Today's blog came about as a result of my niece's cell phone suddenly having problems sending text messages to me. (It's still happening, each carrier pointing fingers at the other.....grrrr!) I visited my carrier's local office in an attempt to resolve the problem and while there a technician demonstrated how to get the pictures from my phone to my computer. The solution required I enroll in a data plan (something I never thought I would need.) Today you get to see one of the projects whose photos were on my phone.

My sister has inspired me to do this particular project. She is a flight attendant and has always carried some sort of needlework to fill hotel and airport moments on her trips. On a recent trip, I saw her carrying this cross stitch project and I decided it was a perfect gift for a very good friend of mine who was expecting her first grandchild very soon. Well, I promptly sought a copy of the chart and ordered it from a vendor on Ebay. I used the 18 count Aida because the size of the completed project would be 6 1/2" x 7" prior to framing. Without saying a word to my sister, I began the project. The baby was not yet born, and I was determined to deliver it prior to the baby's first birthday! I finished the work before my sister finished hers, and the closer I got to the final backstitching and lettering, I showed it to her so we could discuss our projects.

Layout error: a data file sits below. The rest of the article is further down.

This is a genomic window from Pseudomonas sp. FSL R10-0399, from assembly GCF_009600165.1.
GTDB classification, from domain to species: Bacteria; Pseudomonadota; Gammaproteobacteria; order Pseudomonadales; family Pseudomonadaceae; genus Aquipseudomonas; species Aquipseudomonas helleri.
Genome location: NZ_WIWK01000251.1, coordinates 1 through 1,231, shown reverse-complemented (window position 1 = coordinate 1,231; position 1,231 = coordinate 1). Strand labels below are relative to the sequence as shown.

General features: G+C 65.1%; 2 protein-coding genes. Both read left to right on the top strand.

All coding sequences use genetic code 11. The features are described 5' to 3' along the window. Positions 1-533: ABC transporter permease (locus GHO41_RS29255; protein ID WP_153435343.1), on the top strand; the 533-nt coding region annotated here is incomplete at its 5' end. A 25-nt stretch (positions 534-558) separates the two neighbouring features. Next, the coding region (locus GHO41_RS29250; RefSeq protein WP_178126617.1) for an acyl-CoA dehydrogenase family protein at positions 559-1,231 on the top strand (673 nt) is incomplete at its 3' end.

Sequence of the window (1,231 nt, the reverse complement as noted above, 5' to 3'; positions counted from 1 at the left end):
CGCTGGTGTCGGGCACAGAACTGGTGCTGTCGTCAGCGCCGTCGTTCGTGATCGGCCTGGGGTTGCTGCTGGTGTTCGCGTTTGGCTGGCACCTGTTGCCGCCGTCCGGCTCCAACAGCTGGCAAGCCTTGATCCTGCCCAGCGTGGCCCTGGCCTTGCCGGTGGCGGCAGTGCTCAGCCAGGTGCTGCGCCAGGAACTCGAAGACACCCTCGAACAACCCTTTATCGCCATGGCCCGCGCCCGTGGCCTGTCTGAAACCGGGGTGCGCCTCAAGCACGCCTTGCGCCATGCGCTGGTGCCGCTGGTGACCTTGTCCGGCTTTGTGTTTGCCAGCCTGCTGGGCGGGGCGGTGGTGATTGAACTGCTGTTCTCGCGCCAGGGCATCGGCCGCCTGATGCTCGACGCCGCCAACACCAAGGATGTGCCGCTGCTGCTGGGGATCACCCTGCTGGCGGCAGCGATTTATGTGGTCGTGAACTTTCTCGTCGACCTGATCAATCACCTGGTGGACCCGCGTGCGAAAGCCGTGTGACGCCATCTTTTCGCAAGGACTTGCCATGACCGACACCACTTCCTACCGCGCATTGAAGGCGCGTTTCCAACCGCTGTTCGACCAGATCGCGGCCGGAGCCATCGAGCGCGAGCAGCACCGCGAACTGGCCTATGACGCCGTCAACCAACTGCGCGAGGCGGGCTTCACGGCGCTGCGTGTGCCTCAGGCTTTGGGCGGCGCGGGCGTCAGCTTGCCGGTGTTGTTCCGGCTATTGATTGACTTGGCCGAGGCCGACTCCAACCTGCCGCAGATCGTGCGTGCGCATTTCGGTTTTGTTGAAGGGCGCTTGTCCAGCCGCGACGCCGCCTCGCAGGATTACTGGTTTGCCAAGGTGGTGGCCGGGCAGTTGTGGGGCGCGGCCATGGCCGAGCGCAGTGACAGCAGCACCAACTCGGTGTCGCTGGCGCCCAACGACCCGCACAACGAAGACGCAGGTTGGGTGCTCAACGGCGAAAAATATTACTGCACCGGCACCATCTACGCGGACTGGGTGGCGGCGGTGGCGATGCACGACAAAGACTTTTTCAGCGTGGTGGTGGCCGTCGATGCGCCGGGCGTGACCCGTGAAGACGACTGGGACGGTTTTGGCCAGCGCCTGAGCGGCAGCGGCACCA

It was then that I discovered the area in the middle of my cross stitch left very little room for the simple name and details I needed to squeeze in. I tried hard to chart the baby's name (first, middle and last), the date, weight and length. I wasn't willing to eliminate one of those details, but each were considered. You will see how I worked it out in the next picture. How did my sister avoid this problem? She cross stitched the baby's name and details prior to beginning the floral work! Because she cross stitched the lettering in all caps, her finished product was huge when compared to mine. She ended up having to expand and stretch out the flowers, and took my idea of adding the butterflies to hers to fill space. Because I hadn't spoken to her about how to she started, I walked right into creating my problem. You'll see how I worked it out by looking at the next picture.